Tuesday, March 31, 2015

{European Excursions Part 2: Czech and Auschwitz}

That was one long bus ride. Lots of sitting. But we drove through Austria, and it was beautiful. We only took a rest stop there, but I can officially say that I have been to Austria. We arrived in Czech at about midnight, and the walk up to the hotel was really long. Everyone collected their luggage and got their room number and we went to bed, ready for the choir rehearsals the next day.

I woke up the next morning super excited for the day ahead. I was in Czech, and I was going to be a part of the Fusion choir! I was also looking forward to making new friends. After breakfast, we all went downstairs to begin the rehearsal. I hadn't really listened to any of the songs beforehand, so I was a little nervous about that, but thankfully I learned the songs quickly over the weekend.

Although I liked to sing, the fact still remained that I hadn't really gotten to know any of the Fusion kids very well. I was shy, and I didn't really know how to communicate with the kids since they all spoke a different language when they were with their friends. I didn't want to ask them to speak in English, but I didn't know what else to do. I sat with my dad. I talked to my aunt and uncle. But I didn't really stretch myself to the point of going up to someone and talking of my own accord. It was more like they came to me. But I'm so happy that I made the friends that I did. They all made my experience so much better and more memorable. Once you've been a part of Fusion, even just for a week, it's hard to get it out of your system. I had been bitten by the Fusion bug and I didn't want to leave, even though I still had a week and a half left.

Before we actually started singing, we did a few warmups and games to get to know each other a little better. At first I didn't really participate because I was still feeling a little shy, as I was the only American in Fusion. We did a little ice breaker, and one of the questions was who buys your underwear. It was kind of embarrassing, but it definitely loosened everyone up! I was starting to feel more comfortable with everyone, and that's when I started enjoying myself a lot more, because I had people to talk to. I laughed a lot that weekend. We did a lot of singing and in my opinion we sounded pretty good.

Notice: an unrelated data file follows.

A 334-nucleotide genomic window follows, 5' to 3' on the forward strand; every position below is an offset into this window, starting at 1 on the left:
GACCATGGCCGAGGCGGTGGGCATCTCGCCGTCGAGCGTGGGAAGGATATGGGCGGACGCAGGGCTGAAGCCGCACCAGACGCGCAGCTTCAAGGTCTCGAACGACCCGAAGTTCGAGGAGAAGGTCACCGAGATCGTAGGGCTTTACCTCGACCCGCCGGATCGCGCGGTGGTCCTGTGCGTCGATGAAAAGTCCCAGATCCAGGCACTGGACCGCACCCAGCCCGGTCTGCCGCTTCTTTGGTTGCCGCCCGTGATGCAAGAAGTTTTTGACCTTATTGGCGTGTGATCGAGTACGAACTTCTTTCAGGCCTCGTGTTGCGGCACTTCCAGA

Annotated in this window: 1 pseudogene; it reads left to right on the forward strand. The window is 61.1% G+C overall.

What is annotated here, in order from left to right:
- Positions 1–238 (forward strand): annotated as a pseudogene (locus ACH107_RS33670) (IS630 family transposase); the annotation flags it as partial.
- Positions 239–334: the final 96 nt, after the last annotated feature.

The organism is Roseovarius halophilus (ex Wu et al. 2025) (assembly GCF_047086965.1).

After a weekend full of rehearsing, we set off for Poland, but before going to the church we were going to stay at, we visited Auschwitz, a German concentration camp in WWII.

I'm not sure if "looking forward" was the right phrase for going to Auschwitz, but I did want to see it, even though it was a terrible part of history.

Photo by: Marko Spindler

There were an incredible amount of buildings in Auschwitz that were museum-type places. Several of them had the Jew’s possessions in them. Rooms and rooms of shoes, clothes, eyeglasses, suitcases, even hair.

Photo by: Marko Spindler

In one room, which was the hardest building for me, was the room that held the shoes. There was a glass case that held children’s shoes. Thousands of them. And those were just the ones that had been found and preserved. There were shoes in there that would fit a two-year old. It was heartbreaking to see that the Nazis had shown no mercy, even to those who couldn’t even talk, let alone walk.

Photo by: Marko Spindler

Then there were the suitcases. So many people had brought them, in the hope of one day packing it up again and leaving that horrible place, and not very many of them got that chance.

Photo by: Marko Spindler

The gas chamber was very dark and eerie. Upon entering the chamber, there was a long, dark concrete hallway with white marks up and down the walls. The tour guide informed us that those marks were fingernail scratches. When the Jews found out they were being gassed and not cleaned, they began clawing the walls in terror, and they are now left as a permanent mark. There was equipment in the chamber, but I was feeling sick to my stomach and I had to get out as fast as I could. It was too terrible for me to grasp.

Photo By: Marko Spindler